One of the most important tenets in medicine is, “Do no harm;” yet all docs realize that everything they do carries the risk of causing harm. The disconnect between the commandment, “Do no harm,” and the realization that we are always at risk of doing harm is a major cause of physicians’ daily stress and has a tremendous effect on how physicians practice medicine.

Some physicians will take a strong defensive attitude in response to their duty to do no harm.  Defending against doing harm, of being accused of harm (malpractice), often leads to a form of medical care called CYA (cover your ass) which can lead to over ordering referrals and tests, as well as under or over ordering of medications.

Others realize that there is a risk-benefit ratio for everything we do in life and become comfortable with the necessity of taking and monitoring risk while working to eradicate or alleviate suffering.  Organized medicine’s approach to solving this dilemma is to rest on the shoulders of “Informed Consent,” a document designed to spell out the risks and benefits of procedures and signed by the patient verifying that he/she has read it an understands.  Every physician eventually figures out how to live with the risk of doing harm it.

Early in my practice, I was sued by a patient I had never seen and had no relationship with.  Sounds unbelievable, doesn’t it?  That suit taught me that worrying about lawsuits and practicing CYA does no good.  I accepted the risk of practicing medicine and mitigated that risk by partnering with my patients, providing with a realistic and practical approach to caring for them.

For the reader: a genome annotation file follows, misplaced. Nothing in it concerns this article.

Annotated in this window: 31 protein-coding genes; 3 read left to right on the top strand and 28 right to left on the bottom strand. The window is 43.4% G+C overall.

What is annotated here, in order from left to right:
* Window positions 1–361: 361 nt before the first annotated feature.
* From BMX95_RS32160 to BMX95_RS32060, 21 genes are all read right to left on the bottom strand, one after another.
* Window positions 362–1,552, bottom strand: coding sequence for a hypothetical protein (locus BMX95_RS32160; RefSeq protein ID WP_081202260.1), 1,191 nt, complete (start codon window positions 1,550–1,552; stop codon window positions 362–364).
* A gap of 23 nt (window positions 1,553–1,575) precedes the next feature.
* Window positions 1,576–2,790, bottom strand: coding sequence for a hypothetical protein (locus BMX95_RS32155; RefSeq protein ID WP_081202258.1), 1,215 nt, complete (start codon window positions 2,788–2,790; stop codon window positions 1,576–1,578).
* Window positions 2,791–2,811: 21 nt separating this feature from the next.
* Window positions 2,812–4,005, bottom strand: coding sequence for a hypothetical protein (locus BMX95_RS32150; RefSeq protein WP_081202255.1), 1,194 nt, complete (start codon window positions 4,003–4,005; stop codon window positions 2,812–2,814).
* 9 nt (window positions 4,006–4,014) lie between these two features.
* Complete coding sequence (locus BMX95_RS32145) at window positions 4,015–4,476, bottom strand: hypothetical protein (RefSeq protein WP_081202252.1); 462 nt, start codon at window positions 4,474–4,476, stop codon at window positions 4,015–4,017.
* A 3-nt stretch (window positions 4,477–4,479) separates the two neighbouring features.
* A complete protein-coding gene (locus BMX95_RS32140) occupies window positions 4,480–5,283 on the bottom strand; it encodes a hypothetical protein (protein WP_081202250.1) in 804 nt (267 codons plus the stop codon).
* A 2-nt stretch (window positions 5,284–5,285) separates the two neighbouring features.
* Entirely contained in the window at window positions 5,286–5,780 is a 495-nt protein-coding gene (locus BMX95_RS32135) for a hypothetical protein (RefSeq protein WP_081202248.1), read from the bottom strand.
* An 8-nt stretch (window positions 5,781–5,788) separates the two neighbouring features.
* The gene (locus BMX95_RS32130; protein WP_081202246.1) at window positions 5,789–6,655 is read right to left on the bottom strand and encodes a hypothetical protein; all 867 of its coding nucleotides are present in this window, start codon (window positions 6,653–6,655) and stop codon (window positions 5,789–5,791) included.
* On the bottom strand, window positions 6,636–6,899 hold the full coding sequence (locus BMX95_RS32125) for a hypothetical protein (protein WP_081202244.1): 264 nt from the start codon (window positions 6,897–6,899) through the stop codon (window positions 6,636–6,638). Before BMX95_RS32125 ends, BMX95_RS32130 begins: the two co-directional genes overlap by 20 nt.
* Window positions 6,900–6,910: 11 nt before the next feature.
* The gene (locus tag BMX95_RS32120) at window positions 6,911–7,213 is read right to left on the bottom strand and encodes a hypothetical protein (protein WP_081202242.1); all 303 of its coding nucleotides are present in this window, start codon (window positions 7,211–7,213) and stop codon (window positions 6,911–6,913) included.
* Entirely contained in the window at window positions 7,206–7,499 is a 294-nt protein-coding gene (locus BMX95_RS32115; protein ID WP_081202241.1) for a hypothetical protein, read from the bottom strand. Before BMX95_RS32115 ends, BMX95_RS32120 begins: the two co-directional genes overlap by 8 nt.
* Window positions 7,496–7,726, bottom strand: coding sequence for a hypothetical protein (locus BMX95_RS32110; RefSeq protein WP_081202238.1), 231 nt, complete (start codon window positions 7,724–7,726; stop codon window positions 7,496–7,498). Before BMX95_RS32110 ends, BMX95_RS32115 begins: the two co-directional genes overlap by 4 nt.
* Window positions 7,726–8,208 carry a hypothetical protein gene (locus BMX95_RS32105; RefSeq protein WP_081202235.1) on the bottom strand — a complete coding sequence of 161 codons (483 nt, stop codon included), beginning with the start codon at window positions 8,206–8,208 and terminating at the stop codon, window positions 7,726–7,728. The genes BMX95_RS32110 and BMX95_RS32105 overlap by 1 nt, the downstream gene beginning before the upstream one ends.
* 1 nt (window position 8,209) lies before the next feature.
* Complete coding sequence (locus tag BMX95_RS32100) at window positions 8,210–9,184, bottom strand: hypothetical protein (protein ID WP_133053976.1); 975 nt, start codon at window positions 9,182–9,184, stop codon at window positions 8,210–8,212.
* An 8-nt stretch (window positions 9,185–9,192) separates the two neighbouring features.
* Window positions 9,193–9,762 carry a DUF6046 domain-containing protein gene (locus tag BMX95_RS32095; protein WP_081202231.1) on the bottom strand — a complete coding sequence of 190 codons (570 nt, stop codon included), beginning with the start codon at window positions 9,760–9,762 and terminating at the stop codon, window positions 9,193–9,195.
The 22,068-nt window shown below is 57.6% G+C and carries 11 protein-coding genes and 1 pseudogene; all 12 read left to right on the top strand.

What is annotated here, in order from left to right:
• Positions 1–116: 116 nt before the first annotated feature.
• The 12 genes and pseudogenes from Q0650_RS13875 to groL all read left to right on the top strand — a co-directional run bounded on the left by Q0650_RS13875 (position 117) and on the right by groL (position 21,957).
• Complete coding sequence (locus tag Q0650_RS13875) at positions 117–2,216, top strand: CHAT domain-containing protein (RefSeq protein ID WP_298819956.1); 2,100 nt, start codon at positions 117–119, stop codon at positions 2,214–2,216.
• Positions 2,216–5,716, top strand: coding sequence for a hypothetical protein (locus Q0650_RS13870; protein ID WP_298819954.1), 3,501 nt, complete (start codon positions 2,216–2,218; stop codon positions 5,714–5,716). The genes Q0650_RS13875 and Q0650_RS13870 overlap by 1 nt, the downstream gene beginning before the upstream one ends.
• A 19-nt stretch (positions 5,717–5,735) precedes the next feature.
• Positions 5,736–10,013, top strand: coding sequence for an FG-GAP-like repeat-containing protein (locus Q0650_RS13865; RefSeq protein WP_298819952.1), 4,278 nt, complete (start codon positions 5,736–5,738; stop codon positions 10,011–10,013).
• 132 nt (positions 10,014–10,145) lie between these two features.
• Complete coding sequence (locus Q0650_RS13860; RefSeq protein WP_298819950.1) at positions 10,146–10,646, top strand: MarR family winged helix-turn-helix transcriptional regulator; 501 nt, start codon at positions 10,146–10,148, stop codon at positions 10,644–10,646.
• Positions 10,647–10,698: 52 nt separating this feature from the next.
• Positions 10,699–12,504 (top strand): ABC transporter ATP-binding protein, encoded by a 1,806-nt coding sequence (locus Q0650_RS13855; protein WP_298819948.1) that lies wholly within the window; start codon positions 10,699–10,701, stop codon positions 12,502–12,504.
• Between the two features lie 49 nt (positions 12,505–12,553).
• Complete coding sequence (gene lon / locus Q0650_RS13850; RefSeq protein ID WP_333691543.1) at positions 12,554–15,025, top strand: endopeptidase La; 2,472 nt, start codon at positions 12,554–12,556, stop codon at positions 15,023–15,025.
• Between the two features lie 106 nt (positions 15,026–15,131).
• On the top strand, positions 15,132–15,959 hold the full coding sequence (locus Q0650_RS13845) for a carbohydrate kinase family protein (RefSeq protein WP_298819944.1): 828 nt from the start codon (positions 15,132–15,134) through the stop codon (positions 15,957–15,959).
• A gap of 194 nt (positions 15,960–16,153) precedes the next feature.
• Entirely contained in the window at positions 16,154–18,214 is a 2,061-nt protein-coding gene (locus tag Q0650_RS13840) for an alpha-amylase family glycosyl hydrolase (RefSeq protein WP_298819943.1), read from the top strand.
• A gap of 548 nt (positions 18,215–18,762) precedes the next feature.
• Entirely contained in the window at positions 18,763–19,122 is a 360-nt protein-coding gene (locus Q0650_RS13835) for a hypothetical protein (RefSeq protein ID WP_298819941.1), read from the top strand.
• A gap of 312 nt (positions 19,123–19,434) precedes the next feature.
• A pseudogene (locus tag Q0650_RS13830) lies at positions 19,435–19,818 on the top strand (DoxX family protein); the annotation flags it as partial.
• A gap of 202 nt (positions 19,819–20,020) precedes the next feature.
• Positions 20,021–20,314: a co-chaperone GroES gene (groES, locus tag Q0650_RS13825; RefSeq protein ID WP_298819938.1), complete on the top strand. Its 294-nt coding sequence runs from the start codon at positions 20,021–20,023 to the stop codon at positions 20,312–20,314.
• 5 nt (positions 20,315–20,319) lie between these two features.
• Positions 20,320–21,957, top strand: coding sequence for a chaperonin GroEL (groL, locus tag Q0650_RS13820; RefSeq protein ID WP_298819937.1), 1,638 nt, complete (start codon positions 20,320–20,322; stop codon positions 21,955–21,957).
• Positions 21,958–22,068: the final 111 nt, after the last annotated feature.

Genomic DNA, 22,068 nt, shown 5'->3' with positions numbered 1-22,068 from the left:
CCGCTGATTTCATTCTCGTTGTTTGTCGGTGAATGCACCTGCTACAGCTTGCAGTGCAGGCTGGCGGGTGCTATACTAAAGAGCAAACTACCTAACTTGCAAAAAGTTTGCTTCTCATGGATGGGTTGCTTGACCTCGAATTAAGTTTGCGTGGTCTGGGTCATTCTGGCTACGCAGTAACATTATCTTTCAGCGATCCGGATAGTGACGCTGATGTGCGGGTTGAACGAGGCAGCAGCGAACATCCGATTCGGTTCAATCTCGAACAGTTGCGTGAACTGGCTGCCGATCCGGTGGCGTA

An example will help clarify my point.  Steroids are marvelous medications effective in the treatment of many diseases.  Steroids also have the potential of causing lots of harm.  While the risk of causing diabetes is real, it is theoretical until diabetes develops and that is fairly rare.

Currently, I am on prednisone (a steroid) and I am much improved.  I probably have PMR (polymyalgia rheumatica), a disease that responds well to the long-term use of steroids.  I am so much improved that I would call my improvement miraculous.  PMR is a tough disease to diagnose but one of the diagnostic tests for PMR is to see what the effect of a low dose of prednisone is.  Again, mine is dramatic.

As I mentioned previously, the long-term risks of prednisone are many.  I’m obese, have a family history of diabetes, and at risk of developing diabetes.  Prednisone will increase that risk. I have mild hypertension.  Prednisone can adversely affect BP.  The list of risks that apply to my health is long.

Most physicians would be afraid to give me long-term prednisone for fear of causing me harm.  They shouldn’t be!  What is real is that I have Parkinson’s, chronic pain and a highly significant disability that responds well to prednisone.  What’s real is my life is much better on prednisone.

Possible side effects or harm from steroids are theoretical.  They aren’t real until they develop, and they may never develop.  As I previously stated, I partnered with my patients.  Ultimately, my patients made the decision of how much risk they were willing to accept.  Frankly, if I knew for sure that prednisone would shorten my life, I would opt to live a shorter but less painful and more mobile life.  Age has a lot to do with the decision.  At my age, I’m looking for quality, not quantity.

Too often, having heard the risks of a medicine on televised advertisements and on the internet, patients refused appropriate treatments out of fear.  They chose to live in misery now for fear of theoretical future problems.  What a pity!

Here’re a few jokes for today:

A mother complained to her consultant about her daughter’s strange eating habits.

–”All day long she lies in bed and eats yeast and car wax. What will happen to her?”

–”Eventually,” said the consultant, “she will rise and shine.”

Docs often write funny things in charts by mistake.  The following is one of my favorites: While in ER, Eva was examined, x-rated and sent home.

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